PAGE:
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CyberCode is a visual tagging system based on a 2D barcode technology. Designed to be read by low-cost CMOS or CCD cameras common in mobile devices, it can also be used to determine the 3D position of the tagged object as well as its ID number.[1]

A CyberCode tag is a 2D barcode symbology designed to be read from many angles. A computer with attached camera can locate the tag and decode the data within the 2D barcode. Visual fiduciary markers surrounding the barcode allow the computer to quickly locate the tag within the field of view of the camera. Additionally, the design of the CyberCode tag allows the computer to track position and orientation in three dimensions.[1]

These features allow the tags to be used for augmented reality applications. CyberCode tags affixed to real-world objects would allow the user to view the world through the camera and have the computer overlay additional information over the display. The information encoded in the barcode identifies the object, and because of the tag's design, the computer can detect the orientation of the object relative to the viewer.

The main limitation of CyberCode is its extremely limited capacity. Holding only 24 data bits plus 7 error correction bits (or 48+14 in a double-sized variant), the number of objects it can identify is limited.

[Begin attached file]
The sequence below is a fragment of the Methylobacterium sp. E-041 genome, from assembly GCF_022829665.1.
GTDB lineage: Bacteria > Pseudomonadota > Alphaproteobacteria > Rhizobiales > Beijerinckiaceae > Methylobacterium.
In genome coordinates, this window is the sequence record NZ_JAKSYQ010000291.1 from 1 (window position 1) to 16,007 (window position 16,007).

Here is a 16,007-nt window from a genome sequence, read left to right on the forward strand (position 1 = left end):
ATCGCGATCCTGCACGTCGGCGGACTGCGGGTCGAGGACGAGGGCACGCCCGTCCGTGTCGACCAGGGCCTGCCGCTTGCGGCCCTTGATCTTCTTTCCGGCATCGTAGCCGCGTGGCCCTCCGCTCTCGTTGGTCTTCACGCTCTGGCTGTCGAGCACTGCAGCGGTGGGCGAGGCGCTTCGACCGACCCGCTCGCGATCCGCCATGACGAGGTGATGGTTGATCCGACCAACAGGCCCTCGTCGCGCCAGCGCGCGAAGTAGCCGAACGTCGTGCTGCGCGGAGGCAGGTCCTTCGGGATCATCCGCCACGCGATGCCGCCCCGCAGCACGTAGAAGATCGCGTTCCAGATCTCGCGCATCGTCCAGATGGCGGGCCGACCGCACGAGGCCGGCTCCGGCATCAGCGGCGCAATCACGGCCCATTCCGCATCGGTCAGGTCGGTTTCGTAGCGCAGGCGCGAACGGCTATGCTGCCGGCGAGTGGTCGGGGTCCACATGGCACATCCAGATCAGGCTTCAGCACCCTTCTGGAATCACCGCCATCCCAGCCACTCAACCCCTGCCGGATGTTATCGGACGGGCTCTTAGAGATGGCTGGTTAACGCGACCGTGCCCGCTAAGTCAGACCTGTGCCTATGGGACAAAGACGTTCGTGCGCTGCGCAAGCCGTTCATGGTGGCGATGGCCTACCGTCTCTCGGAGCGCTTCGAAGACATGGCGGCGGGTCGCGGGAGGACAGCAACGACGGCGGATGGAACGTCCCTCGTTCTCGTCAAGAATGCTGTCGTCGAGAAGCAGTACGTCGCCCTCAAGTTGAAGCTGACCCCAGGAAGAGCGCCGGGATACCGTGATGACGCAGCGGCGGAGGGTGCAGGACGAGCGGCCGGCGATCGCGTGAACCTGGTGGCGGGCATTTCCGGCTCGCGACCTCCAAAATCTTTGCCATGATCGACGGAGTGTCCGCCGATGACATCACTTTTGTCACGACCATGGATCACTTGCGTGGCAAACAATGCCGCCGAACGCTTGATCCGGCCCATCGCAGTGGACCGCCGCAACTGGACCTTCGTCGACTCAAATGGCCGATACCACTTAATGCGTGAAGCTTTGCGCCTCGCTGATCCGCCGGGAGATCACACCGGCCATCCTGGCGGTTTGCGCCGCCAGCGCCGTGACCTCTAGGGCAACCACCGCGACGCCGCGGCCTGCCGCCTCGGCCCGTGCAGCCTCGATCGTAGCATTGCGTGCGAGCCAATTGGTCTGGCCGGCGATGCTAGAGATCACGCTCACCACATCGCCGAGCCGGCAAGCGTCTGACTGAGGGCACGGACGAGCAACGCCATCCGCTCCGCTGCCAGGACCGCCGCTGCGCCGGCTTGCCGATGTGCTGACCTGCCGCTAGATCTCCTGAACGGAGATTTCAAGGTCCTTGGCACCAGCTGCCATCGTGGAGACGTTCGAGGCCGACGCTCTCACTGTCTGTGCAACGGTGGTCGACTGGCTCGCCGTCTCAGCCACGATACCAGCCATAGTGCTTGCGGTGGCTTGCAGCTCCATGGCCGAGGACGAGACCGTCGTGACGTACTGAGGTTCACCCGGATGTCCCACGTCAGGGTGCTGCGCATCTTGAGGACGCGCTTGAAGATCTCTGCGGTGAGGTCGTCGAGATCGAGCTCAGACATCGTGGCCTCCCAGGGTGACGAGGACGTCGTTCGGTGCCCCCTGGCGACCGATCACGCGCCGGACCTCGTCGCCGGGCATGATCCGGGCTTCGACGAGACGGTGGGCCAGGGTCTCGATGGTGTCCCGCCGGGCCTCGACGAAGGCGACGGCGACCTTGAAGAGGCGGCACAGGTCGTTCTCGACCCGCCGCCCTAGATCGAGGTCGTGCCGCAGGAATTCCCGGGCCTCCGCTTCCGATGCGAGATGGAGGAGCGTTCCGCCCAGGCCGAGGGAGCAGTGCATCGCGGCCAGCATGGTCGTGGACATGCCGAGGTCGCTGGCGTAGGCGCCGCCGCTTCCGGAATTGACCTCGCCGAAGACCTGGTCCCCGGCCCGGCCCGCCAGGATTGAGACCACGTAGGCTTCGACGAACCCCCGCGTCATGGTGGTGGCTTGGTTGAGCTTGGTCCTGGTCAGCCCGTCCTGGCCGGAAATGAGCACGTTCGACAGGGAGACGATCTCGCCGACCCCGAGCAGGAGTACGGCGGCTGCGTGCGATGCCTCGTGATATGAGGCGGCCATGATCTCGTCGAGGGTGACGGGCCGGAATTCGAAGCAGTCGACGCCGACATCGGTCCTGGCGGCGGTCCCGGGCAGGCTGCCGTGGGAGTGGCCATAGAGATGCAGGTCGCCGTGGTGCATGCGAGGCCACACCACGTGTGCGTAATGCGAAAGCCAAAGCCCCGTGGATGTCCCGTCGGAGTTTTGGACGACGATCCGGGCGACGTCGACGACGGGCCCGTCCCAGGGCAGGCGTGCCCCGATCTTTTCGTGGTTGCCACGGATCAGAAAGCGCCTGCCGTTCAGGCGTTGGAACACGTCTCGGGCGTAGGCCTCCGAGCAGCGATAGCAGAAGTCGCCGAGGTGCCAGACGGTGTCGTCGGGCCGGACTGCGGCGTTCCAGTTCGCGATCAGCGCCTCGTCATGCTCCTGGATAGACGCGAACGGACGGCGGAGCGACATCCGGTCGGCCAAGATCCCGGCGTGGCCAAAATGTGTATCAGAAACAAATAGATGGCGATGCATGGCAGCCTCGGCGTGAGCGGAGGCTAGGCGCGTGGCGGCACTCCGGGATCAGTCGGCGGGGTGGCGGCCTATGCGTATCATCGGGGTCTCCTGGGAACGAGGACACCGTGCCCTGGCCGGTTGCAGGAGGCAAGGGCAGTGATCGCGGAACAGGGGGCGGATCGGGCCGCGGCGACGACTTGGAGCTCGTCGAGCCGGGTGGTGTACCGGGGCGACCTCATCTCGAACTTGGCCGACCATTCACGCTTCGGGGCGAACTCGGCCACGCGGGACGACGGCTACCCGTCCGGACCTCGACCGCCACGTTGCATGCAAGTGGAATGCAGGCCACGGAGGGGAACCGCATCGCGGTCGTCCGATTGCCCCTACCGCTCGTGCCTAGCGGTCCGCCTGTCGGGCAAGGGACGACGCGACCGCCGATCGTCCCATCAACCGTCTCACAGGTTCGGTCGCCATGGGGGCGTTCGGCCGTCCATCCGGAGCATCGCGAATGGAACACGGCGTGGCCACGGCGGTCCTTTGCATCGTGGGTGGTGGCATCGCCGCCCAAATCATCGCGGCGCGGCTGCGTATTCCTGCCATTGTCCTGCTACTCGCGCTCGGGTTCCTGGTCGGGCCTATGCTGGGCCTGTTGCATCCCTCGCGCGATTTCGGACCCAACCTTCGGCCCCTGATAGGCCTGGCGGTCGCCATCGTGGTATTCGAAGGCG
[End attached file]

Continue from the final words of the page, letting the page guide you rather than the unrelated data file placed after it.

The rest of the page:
In the video game "Eye of Judgment", CyberCode tags are printed on collectible cards. The surface where the cards are played is situated in front of a camera and the image is shown on the screen. When cards are placed in front of a camera, the computer displays a 3D model over the image of the card. As the card is moved and rotated on the playing surface, the computer can re-orient the 3D model to the new position of the card.

Some other, hypothetical examples include:

  • A CyberCode tag is printed next to each diagram in an anatomy textbook. A student, equipped with a video-enabled phone or computer can quickly bring up a 3D version of the diagram on the computer and rotate and zoom to get a better view.
  • An auto mechanic, equipped with video goggles could look at an engine and have diagnostic information overlain on the actual engine he is working on.
  • CyberCode tags placed on products in a store would allow a shopper with a camera-equipped phone or PDA to quickly reference additional information such as videos of the product in use or consumer reviews.
  • CyberCode tags in print advertisements could allow readers to quickly bookmark the manufacturer's website without the need to type the address into the computer.

See also[edit]


  1. ^ a b Rekimoto, Jun; Ayatsuka, Yuji (2000), "CyberCode: designing augmented reality environments with visual tags" (PDF), Proceedings of the 2000 ACM Conference on Designing Augmented Reality Environments (DARE 2000), Helsingør, Denmark: Association for Computing Machinery, pp. 1–10, doi:10.1145/354666.354667, retrieved 2012-03-16

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